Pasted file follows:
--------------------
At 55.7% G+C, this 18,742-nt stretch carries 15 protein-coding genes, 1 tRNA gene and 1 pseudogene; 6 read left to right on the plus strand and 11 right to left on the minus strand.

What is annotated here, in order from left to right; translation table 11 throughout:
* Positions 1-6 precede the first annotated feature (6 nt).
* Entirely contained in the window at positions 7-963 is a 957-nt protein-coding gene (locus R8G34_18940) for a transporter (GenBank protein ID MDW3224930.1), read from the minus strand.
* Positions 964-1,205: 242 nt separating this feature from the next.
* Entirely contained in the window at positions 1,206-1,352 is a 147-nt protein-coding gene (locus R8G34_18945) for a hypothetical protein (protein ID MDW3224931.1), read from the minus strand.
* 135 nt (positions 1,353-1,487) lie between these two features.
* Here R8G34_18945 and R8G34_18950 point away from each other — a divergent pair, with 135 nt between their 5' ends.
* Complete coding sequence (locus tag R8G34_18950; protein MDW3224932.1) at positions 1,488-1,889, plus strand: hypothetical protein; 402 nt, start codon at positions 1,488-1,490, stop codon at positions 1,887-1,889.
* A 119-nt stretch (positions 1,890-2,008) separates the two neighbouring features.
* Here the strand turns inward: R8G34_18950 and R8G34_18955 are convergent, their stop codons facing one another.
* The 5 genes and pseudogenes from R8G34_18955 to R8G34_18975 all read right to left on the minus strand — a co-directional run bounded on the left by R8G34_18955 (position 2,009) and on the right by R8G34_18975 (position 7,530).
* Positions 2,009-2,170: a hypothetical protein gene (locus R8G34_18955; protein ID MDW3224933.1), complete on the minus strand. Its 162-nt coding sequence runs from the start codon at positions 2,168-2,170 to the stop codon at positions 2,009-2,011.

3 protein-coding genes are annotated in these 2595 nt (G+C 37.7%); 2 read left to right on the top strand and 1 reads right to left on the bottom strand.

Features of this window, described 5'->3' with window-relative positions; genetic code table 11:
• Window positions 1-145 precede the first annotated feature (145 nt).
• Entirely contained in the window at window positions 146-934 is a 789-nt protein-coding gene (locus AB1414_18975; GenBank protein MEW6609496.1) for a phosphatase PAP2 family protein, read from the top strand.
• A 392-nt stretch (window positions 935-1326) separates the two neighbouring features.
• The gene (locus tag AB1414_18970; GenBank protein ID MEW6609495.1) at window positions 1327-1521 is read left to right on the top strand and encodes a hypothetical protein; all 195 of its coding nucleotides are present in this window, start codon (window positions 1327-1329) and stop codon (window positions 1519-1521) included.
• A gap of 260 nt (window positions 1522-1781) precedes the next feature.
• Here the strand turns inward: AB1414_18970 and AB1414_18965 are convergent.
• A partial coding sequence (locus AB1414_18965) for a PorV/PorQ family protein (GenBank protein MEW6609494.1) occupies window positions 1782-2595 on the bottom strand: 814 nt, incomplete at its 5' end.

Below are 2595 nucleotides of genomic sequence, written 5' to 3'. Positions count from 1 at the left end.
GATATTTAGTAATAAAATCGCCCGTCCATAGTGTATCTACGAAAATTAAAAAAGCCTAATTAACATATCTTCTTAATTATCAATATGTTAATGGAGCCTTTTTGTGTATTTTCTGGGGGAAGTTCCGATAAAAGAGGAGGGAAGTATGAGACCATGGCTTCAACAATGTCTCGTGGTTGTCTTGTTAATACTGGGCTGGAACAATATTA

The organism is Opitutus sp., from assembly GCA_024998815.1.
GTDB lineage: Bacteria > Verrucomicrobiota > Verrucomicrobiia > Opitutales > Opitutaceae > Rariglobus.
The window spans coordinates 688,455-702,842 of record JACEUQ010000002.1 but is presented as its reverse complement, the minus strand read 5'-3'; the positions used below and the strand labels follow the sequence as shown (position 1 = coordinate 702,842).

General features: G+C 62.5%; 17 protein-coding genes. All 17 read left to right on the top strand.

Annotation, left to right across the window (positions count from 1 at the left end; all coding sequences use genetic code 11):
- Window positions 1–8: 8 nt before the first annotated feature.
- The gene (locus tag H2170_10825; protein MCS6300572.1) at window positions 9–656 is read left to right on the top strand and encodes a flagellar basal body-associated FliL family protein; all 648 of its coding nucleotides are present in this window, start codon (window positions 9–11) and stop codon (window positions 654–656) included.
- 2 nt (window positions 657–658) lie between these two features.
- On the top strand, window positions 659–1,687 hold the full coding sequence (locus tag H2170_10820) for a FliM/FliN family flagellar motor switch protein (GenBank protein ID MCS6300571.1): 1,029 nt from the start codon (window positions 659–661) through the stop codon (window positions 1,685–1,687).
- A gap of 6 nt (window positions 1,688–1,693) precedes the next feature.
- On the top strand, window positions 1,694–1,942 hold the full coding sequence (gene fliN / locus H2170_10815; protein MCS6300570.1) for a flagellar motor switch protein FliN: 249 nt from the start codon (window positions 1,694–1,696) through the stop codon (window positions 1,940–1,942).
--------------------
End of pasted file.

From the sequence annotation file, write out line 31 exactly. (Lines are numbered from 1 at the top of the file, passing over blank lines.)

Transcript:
- The gene (locus tag H2170_10825; protein MCS6300572.1) at window positions 9–656 is read left to right on the top strand and encodes a flagellar basal body-associated FliL family protein; all 648 of its coding nucleotides are present in this window, start codon (window positions 9–11) and stop codon (window positions 654–656) included.